Sat | Jun 19, 2021

Mark Wignall | Dr Phillips has no good choices

Published:Sunday | June 23, 2019 | 12:00 AM

In 2006, on the eve of the vote in a special election to decide the new People’s National Party (PNP) president and prime minister, outgoing PNP president PJ Patterson said that Portia Simpson Miller was not just the hope of the PNP, but “the only hope”.

At that time, the wily politician PJ had sensed the increased waning of the PNP’s electoral chances and he was taking no chances on others like Dr Peter Phillips snatching the victory in the internal race but leading the party to defeat against a Jamaica Labour Party (JLP), whose viability was on a positive trajectory with the return of Bruce Golding.

Let no one fool you. Internal elections are filled with open and suppressed acrimony. It matters little how many codes of conduct are drafted and sworn to. At some point, those in the forefront will choose words that will hit much harder than physical blows.

It is easier if the party has governmental power. Once the election is out of the way, it is much easier for the former protagonists to come back together on the common cause of holding and maintaining governmental power. That’s a sweet and healthy place for a political party to be simply because it is at the highest level of its objective. It holds the nation’s purse.

For a party in opposition, like where the PNP has now found itself, at the end of internal elections, the wounds from the contest carry over and the factions remain because the party is in its saddest state – not having power and growing increasingly less popular. Those negatives feed on themselves, and it becomes significantly harder to avoid viewing the leader as the fly in the ointment.

Dr Peter Phillips knows that he is unpopular, but at this stage of his political career, where he has never led the PNP to a victory and has had himself called prime minister, he has no other choice but to convince himself that there is that one last hurrah in him.

After a political career of being de facto PM while he had to walk behind and in the shadow of Portia, after being one of the most effective ministers in numerous portfolios and especially after being a key cross-party transitional minister in marshaling IMF programmes towards Jamaica’s upward economic tilt, Peter Phillips is currently imperiled by storm winds of a history that may prove quite unkind to him.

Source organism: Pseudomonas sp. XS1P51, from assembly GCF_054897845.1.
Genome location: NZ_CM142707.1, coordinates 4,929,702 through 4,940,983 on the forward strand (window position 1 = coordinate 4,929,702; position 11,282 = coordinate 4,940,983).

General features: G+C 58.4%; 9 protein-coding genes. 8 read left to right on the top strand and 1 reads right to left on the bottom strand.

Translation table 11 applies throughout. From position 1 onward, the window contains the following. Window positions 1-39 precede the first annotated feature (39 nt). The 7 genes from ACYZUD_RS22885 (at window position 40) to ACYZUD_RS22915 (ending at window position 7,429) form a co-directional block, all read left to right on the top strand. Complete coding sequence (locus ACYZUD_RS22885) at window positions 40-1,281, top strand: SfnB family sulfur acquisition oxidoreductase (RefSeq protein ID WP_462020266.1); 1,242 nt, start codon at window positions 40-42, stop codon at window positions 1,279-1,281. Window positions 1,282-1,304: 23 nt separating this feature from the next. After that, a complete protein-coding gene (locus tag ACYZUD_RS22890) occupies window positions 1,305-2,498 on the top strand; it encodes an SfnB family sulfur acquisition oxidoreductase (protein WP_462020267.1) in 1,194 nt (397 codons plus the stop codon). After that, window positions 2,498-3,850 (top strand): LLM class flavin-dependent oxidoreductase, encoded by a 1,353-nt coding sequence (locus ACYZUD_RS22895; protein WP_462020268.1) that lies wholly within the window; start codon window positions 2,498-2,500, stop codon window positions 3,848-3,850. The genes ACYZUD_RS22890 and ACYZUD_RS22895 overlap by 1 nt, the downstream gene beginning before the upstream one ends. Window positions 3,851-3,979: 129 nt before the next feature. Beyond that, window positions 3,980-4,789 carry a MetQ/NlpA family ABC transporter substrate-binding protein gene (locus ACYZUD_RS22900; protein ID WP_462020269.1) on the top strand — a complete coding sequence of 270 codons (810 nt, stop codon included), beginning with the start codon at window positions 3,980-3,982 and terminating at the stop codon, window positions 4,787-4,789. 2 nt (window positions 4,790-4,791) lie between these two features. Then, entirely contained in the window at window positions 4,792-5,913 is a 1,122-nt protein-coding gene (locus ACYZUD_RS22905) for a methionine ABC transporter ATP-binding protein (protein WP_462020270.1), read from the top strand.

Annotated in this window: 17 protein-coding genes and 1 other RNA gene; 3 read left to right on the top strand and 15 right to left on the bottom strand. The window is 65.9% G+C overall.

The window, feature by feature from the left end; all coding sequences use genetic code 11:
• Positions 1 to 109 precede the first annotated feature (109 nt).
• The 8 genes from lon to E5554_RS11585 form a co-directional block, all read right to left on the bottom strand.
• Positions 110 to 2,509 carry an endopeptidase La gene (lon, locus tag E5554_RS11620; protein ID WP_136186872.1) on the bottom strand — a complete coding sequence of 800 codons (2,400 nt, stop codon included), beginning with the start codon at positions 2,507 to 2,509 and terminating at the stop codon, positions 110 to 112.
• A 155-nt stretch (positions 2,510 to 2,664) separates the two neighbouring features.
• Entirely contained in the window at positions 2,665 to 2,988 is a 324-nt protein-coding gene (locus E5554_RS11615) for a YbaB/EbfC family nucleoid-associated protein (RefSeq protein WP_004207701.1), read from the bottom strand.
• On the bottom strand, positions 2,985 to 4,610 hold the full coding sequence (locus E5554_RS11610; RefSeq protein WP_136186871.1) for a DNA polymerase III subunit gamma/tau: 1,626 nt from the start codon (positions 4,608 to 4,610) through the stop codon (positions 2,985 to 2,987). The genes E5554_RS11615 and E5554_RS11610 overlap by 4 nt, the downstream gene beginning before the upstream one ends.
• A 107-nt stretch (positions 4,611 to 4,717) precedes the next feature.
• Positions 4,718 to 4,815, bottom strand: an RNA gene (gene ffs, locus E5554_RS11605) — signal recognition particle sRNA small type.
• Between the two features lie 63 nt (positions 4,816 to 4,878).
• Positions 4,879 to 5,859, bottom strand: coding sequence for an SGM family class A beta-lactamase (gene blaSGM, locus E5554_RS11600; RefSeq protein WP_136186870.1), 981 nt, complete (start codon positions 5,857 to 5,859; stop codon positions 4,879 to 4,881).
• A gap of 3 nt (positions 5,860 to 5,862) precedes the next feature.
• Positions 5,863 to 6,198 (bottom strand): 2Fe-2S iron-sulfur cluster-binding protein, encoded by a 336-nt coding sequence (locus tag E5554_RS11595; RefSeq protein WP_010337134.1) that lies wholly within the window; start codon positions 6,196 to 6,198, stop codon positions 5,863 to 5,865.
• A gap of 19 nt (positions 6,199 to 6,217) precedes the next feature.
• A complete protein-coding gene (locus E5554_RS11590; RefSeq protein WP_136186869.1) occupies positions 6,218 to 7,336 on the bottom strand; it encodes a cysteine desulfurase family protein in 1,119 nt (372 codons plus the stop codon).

He cannot afford to step away. He cannot afford to be beaten, flogged, or pipped in a leadership contest, and, although he knows that he is weighing down the party, he is prepared to hold on and to drag down the PNP to another general election loss likely to be held in about mid-2020.

Dr Peter Phillips is in about the worst place that a politician can be. Numerous polls are indicating that he is electorally unviable, and at the same time, he is being forced to hold on in a futile effort and a hope that the politically improbable will write him a history that is in a sprint towards the horizon. New track shoes and multiple sessions in the gym will not assist the embattled Peter Phillips in reversing that history that is playing out right now.


The very fact that Dr Peter Phillips is fighting tooth and nail to move to a special election and not have the contest in September is more than vivid proof that he knows that his base among PNP delegates may be shaky. He simply cannot allow his challenger, Bunting, any time to network and grow his delegate support.

At the same time, although the PNP, the JLP, pollsters, and significant swathes of Jamaicans of voting age know that Peter Phillips is less popular than his party and is not seen as having even that merest touch of political magic to lead the PNP to an election victory, it is also up to Peter Bunting to convince the many that will be watching this contest that he is in possession of the very qualifying elements that Phillips currently lacks.